You've found an irresistible video on YouTube that you just have to show to your friends, so you want to download it to your Apple iPod.

You search in vain for the "Download to iPod" button that should be there on the YouTube page, but isn't.

YouTube doesn't make it easy; you're going to have to do it yourself.

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Before getting started, let's understand the problem, which has two basic aspects.

First, YouTube doesn't want you to download its videos — and it says so in its help files.

Downloading the files isn't illegal, but since YouTube's business model is based on page views, the company has been known to modify its tagging and to use other methods to prevent downloads.

If one of the techniques discussed here suddenly stops working, you'll know why. Either look for an update, or search out another solution.

Secondly, YouTube converts all videos into Flash format, with an FLV extension, which until recently was not a format many encoding programs would accept.

So even if you successfully download the file, you'll need a program that can input the file for encoding.

Then, of course, you have to convert the file into an iPod-compatible format.

Alternative 1: Windows

Browsers on the Windows platforms don't have convenient controls for finding and saving the Flash video file from YouTube, so you're better off opting for a standalone solution that downloads and produces the file at the same time.

I've used several, and found the YouTube to iPod Converter at DVDvideosoft.com fast and easy to use, though it produces MPEG-4 files only, not H.264, and it converts all files to 24 frames per second, whereas 29.97 fps is the original frame rate for most videos.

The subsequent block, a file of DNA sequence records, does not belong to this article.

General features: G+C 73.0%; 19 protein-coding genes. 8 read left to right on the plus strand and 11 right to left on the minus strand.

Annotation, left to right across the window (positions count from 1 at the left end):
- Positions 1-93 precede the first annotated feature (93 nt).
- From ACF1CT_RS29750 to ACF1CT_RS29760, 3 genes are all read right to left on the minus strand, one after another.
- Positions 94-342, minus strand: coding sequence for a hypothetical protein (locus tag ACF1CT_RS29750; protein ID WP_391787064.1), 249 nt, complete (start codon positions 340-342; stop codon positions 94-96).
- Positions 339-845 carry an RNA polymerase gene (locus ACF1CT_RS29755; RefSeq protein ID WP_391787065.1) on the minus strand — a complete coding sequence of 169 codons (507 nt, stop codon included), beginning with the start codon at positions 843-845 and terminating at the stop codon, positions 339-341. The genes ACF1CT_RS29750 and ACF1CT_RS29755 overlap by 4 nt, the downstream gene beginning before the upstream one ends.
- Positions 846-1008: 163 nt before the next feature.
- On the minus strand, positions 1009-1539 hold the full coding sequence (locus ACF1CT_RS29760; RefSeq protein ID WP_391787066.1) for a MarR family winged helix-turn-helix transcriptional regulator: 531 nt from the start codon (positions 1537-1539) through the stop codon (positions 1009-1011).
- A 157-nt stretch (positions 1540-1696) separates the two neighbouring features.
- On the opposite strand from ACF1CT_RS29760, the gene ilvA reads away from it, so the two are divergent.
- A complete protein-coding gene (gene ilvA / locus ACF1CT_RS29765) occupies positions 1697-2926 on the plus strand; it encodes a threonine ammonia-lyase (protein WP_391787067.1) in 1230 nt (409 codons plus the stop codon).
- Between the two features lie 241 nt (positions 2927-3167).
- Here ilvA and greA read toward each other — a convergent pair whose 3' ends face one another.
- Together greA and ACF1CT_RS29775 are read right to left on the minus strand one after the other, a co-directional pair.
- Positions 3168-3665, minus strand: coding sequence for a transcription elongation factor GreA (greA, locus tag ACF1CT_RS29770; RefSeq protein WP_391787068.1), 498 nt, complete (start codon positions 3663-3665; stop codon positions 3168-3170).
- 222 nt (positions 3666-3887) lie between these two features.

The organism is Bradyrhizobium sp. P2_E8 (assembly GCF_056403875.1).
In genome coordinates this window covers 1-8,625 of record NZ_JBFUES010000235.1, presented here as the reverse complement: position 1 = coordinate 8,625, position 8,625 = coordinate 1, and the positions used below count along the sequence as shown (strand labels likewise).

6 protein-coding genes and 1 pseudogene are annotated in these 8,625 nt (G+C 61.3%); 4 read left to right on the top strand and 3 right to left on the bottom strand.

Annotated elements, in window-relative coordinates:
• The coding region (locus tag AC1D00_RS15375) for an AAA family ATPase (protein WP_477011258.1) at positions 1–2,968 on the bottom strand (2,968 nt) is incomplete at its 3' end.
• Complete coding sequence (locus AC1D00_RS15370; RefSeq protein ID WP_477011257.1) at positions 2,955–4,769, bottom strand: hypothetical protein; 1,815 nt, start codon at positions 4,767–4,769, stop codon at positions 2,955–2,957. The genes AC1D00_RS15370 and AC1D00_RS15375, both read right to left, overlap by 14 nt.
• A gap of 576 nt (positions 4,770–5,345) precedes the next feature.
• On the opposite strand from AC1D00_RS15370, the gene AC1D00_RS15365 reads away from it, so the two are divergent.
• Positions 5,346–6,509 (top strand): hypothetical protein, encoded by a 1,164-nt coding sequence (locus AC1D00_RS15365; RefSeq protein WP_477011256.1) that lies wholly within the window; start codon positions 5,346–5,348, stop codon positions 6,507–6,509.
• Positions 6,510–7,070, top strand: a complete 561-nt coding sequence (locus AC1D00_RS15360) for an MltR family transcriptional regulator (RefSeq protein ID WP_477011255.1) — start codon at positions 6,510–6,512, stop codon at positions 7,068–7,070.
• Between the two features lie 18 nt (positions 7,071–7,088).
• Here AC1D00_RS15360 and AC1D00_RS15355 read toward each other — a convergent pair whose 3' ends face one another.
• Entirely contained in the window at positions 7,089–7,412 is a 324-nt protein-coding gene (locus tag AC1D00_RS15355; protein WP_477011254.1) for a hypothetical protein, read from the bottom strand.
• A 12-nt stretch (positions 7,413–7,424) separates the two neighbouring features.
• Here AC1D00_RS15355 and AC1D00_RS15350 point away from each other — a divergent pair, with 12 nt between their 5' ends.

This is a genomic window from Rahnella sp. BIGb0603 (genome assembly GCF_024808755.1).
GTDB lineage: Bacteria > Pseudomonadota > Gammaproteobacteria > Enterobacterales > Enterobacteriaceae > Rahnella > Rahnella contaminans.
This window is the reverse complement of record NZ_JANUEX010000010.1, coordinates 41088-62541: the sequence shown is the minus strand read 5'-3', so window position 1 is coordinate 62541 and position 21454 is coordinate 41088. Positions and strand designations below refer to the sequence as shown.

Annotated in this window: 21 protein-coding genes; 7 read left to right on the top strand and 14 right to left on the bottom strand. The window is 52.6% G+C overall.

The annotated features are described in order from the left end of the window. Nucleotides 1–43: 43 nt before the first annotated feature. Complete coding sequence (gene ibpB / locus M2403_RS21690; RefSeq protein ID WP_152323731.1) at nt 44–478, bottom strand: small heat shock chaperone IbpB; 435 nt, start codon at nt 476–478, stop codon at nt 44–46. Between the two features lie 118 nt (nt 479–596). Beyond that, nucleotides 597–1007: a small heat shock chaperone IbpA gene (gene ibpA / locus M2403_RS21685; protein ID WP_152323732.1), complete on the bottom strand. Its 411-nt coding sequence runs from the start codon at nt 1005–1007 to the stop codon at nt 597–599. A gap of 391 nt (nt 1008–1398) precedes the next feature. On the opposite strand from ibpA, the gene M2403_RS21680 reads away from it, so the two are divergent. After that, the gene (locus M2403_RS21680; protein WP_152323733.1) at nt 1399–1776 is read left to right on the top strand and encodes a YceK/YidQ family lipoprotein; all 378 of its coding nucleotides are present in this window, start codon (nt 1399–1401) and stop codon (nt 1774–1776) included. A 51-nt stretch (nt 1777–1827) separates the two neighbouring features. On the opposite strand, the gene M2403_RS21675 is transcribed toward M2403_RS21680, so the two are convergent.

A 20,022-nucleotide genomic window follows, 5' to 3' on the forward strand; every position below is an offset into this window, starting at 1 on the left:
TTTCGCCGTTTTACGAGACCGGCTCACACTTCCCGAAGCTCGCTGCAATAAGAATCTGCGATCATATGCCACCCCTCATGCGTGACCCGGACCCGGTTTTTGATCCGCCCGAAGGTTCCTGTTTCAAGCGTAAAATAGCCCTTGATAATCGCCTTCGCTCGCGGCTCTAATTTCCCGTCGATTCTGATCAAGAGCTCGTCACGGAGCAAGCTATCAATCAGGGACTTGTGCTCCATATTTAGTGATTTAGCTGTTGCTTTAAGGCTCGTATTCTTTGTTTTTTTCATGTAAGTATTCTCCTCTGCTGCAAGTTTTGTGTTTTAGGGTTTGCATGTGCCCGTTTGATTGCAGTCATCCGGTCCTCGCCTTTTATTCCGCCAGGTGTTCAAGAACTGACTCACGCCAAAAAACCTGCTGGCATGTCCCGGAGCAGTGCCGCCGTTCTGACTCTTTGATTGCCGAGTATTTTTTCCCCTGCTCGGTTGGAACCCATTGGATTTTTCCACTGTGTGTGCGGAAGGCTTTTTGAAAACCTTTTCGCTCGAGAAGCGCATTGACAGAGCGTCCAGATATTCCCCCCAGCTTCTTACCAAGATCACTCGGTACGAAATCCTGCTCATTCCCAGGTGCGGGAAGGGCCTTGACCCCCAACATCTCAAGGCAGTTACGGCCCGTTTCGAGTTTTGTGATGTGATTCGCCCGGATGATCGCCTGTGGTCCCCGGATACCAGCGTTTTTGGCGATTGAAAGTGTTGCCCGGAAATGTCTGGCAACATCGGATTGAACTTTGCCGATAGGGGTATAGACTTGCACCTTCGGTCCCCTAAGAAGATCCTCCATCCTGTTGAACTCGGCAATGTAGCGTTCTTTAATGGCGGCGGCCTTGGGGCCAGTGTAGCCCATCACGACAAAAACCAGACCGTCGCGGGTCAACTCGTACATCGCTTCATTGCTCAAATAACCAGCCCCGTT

Considering the already-degraded quality of the video downloaded from YouTube, you probably won't notice the difference.

Program operation is simple: Just copy and paste in the URL, choose a preset, and click "Download & Convert."

Alternative 2: Online

The second alternative applies to both Mac and Windows computers and is a free, totally online beta service available at vixy.net.

Simply paste in a URL, choose a format, and click "Start."

The site converts the video to 320-by-240 MPEG-4 video at 29.97 fps and obviates the need to download or install any software at all.

Note the MP3 audio option, which is great for concert videos you find on YouTube.

Alternative 3: Mac

1. Download. You can handle the downloading and encoding manually; they're especially easy on the Mac.

In Safari, open the Activity window after starting playback in YouTube, and double-click the downloading video file (it will have "get_video?video_id" in the line). That will start a download in Safari to the default location on your hard drive.

2. Encode. The best free iPod encoder for the Mac is iSquint (www.isquint.com).

Download the program, drag the downloaded video file in, choose your presets, and click "Start."

If you choose "Optimize for iPod," iSquint will encode the video at 320-by-240 resolution, which fits the iPod screen perfectly.

If you choose "Optimize for TV," the program encodes at 640-by-480, which generally is better for viewing on television using the iPod's TV output port.

However, since YouTube produces most files at 320-by-240, you're not going to improve the output by encoding at 640-by-480; the files will just take up more space.

The iPod can accept two video formats, H.264 and MPEG-4. The former lets you get more video onto your iPod, at a cost of longer encoding time.

If you don't click the H.264 checkbox, iSquint will encode in MPEG-4 format.

Again, given the degraded quality of the video you're starting with, codec choice isn't that critical, but if you're looking to stuff the most video you can into your iPod, opt for H.264.

Of course, neither technology will actually improve the quality of the YouTube video; as with photocopying a photocopy, your best hope is quality that's close to the fuzzy original.

Copyright © 2007 Ziff Davis Media Inc. All Rights Reserved. Reproduction in whole or in part in any form or medium without express written permission of Ziff Davis Media Inc. is prohibited.